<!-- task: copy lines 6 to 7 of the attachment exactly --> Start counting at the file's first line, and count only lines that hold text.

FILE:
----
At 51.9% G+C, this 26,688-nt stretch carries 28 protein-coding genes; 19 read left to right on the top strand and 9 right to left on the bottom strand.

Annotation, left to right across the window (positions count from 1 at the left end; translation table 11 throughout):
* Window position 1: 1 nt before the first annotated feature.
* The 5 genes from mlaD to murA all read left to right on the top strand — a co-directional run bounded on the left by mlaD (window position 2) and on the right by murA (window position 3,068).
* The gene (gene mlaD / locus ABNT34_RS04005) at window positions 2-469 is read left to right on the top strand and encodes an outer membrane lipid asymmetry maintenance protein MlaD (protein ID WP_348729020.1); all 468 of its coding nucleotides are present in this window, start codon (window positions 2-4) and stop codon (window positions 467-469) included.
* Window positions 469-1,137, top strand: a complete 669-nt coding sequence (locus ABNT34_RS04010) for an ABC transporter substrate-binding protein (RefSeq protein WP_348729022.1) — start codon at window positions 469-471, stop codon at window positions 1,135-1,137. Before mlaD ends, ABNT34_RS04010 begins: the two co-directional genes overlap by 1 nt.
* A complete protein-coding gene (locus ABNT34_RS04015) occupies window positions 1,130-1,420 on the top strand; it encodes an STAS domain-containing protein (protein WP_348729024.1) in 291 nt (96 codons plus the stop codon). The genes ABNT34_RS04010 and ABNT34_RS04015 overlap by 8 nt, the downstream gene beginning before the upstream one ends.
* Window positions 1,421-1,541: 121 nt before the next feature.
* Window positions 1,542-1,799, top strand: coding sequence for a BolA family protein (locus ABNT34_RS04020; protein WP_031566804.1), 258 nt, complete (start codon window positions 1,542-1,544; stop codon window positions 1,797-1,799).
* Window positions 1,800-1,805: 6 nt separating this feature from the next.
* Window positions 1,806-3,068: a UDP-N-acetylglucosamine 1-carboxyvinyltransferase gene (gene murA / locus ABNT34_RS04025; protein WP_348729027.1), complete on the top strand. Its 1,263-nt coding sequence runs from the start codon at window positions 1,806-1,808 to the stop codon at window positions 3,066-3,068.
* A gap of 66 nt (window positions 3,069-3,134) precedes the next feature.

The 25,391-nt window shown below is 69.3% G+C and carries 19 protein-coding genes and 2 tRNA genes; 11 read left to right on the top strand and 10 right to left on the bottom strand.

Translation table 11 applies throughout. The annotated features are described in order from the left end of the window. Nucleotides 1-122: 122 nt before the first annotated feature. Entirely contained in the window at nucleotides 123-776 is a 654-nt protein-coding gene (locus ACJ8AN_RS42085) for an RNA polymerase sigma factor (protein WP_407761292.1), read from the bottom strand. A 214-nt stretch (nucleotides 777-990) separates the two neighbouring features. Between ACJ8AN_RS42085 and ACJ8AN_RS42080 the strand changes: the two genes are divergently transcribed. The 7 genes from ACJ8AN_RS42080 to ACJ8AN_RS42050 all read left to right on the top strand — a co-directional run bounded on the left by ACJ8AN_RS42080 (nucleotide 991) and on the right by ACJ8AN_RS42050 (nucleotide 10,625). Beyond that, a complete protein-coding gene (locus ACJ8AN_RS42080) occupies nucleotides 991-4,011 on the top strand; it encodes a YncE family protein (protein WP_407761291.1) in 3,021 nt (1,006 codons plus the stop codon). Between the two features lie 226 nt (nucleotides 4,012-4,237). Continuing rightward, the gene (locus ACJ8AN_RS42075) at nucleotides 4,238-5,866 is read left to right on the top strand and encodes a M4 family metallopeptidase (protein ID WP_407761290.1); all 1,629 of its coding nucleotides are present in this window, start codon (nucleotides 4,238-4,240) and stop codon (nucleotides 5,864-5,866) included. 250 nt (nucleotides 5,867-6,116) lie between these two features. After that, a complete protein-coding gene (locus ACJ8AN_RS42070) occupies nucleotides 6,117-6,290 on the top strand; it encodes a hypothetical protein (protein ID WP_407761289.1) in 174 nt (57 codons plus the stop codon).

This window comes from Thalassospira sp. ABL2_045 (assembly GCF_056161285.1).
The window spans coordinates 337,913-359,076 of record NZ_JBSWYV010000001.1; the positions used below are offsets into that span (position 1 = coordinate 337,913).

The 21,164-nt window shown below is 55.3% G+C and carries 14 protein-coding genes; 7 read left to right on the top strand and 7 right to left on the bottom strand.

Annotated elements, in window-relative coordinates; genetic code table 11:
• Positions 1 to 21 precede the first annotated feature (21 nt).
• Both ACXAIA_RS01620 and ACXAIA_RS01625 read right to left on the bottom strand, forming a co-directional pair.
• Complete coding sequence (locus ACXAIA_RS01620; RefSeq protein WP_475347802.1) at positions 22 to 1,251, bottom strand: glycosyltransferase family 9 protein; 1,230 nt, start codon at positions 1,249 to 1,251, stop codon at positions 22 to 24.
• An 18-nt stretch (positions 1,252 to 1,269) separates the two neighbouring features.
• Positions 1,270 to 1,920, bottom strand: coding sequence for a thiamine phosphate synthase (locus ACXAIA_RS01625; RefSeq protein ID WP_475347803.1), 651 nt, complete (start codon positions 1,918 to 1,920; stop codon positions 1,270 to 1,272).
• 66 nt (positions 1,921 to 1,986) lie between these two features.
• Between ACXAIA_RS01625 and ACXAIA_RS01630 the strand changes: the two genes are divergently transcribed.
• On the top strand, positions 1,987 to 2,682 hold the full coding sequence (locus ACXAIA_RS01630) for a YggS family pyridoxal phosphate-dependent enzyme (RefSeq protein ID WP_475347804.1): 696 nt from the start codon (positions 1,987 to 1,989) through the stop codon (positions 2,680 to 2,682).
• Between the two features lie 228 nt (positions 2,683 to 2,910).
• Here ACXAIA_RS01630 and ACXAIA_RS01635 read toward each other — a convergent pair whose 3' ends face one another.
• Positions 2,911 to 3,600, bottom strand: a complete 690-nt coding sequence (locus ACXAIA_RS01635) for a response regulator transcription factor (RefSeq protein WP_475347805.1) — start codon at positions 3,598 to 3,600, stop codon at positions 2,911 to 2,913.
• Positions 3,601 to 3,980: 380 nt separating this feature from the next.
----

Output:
* Window positions 469-1,137, top strand: a complete 669-nt coding sequence (locus ABNT34_RS04010) for an ABC transporter substrate-binding protein (RefSeq protein WP_348729022.1) — start codon at window positions 469-471, stop codon at window positions 1,135-1,137. Before mlaD ends, ABNT34_RS04010 begins: the two co-directional genes overlap by 1 nt.
* A complete protein-coding gene (locus ABNT34_RS04015) occupies window positions 1,130-1,420 on the top strand; it encodes an STAS domain-containing protein (protein WP_348729024.1) in 291 nt (96 codons plus the stop codon). The genes ABNT34_RS04010 and ABNT34_RS04015 overlap by 8 nt, the downstream gene beginning before the upstream one ends.